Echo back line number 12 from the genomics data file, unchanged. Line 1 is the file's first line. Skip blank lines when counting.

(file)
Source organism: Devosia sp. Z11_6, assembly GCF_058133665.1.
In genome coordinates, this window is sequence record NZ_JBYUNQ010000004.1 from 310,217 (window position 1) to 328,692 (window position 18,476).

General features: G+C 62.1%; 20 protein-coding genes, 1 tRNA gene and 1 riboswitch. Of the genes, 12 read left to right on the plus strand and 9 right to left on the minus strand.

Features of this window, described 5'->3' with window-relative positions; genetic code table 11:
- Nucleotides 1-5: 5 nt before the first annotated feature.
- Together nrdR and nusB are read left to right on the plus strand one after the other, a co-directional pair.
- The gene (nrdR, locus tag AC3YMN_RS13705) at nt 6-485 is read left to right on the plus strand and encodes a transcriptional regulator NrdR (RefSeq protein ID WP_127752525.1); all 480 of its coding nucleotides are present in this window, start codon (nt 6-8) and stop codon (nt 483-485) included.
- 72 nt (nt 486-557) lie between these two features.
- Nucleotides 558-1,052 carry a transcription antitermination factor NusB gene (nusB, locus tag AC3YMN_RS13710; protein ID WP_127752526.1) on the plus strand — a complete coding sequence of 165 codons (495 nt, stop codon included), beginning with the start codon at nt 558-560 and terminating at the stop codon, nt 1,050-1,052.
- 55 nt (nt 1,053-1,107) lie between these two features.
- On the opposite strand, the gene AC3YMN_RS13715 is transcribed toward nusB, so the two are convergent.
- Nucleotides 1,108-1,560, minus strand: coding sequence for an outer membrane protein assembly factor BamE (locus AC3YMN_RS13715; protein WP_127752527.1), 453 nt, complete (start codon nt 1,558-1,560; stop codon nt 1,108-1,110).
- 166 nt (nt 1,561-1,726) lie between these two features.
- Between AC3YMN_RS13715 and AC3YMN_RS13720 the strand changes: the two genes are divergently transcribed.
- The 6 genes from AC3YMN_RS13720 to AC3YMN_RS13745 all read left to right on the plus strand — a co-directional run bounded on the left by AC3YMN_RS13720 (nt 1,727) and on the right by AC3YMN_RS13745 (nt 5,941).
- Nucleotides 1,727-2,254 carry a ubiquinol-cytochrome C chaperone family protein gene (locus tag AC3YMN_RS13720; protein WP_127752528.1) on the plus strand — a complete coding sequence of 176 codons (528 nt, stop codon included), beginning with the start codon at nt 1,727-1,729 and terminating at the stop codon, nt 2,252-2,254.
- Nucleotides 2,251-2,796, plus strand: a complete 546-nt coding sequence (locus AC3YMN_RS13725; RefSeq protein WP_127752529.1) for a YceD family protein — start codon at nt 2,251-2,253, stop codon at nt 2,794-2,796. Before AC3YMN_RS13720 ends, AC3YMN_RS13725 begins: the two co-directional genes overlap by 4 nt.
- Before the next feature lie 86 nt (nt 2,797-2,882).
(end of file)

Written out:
- Nucleotides 1,108-1,560, minus strand: coding sequence for an outer membrane protein assembly factor BamE (locus AC3YMN_RS13715; protein WP_127752527.1), 453 nt, complete (start codon nt 1,558-1,560; stop codon nt 1,108-1,110).